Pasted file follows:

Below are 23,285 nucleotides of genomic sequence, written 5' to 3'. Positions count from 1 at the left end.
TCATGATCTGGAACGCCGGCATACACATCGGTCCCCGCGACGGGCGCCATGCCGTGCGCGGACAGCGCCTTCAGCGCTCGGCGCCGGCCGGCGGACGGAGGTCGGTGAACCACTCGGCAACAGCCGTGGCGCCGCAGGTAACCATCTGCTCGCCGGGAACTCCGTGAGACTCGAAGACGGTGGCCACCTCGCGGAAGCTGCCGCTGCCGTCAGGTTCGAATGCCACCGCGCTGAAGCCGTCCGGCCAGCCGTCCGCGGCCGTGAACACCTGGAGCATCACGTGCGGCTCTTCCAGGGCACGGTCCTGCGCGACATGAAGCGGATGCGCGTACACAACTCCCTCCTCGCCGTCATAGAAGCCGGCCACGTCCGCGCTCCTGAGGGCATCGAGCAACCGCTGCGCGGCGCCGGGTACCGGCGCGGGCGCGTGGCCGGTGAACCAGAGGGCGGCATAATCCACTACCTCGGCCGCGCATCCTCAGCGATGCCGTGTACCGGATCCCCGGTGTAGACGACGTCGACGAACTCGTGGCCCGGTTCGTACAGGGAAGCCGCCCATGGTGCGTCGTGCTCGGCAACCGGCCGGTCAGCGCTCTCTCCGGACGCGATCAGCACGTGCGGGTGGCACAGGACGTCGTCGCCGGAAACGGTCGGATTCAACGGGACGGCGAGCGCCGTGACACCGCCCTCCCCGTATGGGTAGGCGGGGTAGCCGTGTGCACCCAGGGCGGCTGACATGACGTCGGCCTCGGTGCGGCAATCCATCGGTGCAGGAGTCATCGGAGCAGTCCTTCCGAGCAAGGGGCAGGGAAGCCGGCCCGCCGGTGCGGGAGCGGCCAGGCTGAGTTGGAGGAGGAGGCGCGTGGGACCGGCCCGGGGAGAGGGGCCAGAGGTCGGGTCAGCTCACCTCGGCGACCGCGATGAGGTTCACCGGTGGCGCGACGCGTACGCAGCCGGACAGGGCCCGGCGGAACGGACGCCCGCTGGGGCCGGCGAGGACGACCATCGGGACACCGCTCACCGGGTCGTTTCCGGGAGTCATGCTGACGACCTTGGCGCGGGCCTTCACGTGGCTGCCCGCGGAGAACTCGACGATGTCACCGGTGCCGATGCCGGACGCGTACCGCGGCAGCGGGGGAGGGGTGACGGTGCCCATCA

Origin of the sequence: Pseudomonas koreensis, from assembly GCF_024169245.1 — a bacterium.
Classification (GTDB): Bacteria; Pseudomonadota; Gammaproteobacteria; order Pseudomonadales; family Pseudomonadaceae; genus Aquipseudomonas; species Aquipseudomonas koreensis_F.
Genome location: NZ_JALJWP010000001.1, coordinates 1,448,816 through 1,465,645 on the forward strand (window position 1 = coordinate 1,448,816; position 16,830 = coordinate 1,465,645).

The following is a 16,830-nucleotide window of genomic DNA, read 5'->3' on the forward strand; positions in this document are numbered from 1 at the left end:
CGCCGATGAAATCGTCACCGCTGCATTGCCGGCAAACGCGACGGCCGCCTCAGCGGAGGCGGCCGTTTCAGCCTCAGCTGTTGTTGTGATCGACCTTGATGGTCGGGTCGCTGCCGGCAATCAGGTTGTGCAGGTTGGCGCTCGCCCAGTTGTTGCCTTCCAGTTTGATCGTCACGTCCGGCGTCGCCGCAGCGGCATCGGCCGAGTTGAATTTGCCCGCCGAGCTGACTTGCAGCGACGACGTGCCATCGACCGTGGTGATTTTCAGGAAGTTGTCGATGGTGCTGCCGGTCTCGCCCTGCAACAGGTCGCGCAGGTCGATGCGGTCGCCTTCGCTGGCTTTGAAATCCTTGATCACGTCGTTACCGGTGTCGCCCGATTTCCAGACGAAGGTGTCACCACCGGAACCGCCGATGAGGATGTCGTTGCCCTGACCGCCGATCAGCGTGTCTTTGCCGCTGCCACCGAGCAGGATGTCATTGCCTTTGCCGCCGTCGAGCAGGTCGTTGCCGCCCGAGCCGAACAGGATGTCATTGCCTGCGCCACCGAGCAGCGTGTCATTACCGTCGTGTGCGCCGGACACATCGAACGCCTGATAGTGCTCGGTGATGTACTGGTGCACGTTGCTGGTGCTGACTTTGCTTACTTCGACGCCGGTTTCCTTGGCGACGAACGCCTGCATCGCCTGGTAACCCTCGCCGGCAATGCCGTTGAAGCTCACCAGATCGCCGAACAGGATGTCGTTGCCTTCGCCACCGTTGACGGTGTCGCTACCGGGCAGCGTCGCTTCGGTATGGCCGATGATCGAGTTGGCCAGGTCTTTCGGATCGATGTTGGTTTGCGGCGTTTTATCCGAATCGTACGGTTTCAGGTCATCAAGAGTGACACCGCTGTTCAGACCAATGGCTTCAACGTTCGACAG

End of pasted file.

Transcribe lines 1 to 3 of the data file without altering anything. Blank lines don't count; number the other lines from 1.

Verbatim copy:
Below are 23,285 nucleotides of genomic sequence, written 5' to 3'. Positions count from 1 at the left end.
TCATGATCTGGAACGCCGGCATACACATCGGTCCCCGCGACGGGCGCCATGCCGTGCGCGGACAGCGCCTTCAGCGCTCGGCGCCGGCCGGCGGACGGAGGTCGGTGAACCACTCGGCAACAGCCGTGGCGCCGCAGGTAACCATCTGCTCGCCGGGAACTCCGTGAGACTCGAAGACGGTGGCCACCTCGCGGAAGCTGCCGCTGCCGTCAGGTTCGAATGCCACCGCGCTGAAGCCGTCCGGCCAGCCGTCCGCGGCCGTGAACACCTGGAGCATCACGTGCGGCTCTTCCAGGGCACGGTCCTGCGCGACATGAAGCGGATGCGCGTACACAACTCCCTCCTCGCCGTCATAGAAGCCGGCCACGTCCGCGCTCCTGAGGGCATCGAGCAACCGCTGCGCGGCGCCGGGTACCGGCGCGGGCGCGTGGCCGGTGAACCAGAGGGCGGCATAATCCACTACCTCGGCCGCGCATCCTCAGCGATGCCGTGTACCGGATCCCCGGTGTAGACGACGTCGACGAACTCGTGGCCCGGTTCGTACAGGGAAGCCGCCCATGGTGCGTCGTGCTCGGCAACCGGCCGGTCAGCGCTCTCTCCGGACGCGATCAGCACGTGCGGGTGGCACAGGACGTCGTCGCCGGAAACGGTCGGATTCAACGGGACGGCGAGCGCCGTGACACCGCCCTCCCCGTATGGGTAGGCGGGGTAGCCGTGTGCACCCAGGGCGGCTGACATGACGTCGGCCTCGGTGCGGCAATCCATCGGTGCAGGAGTCATCGGAGCAGTCCTTCCGAGCAAGGGGCAGGGAAGCCGGCCCGCCGGTGCGGGAGCGGCCAGGCTGAGTTGGAGGAGGAGGCGCGTGGGACCGGCCCGGGGAGAGGGGCCAGAGGTCGGGTCAGCTCACCTCGGCGACCGCGATGAGGTTCACCGGTGGCGCGACGCGTACGCAGCCGGACAGGGCCCGGCGGAACGGACGCCCGCTGGGGCCGGCGAGGACGACCATCGGGACACCGCTCACCGGGTCGTTTCCGGGAGTCATGCTGACGACCTTGGCGCGGGCCTTCACGTGGCTGCCCGCGGAGAACTCGACGATGTCACCGGTGCCGATGCCGGACGCGTACCGCGGCAGCGGGGGAGGGGTGACGGTGCCCATCA

Origin of the sequence: Pseudomonas koreensis, from assembly GCF_024169245.1 — a bacterium.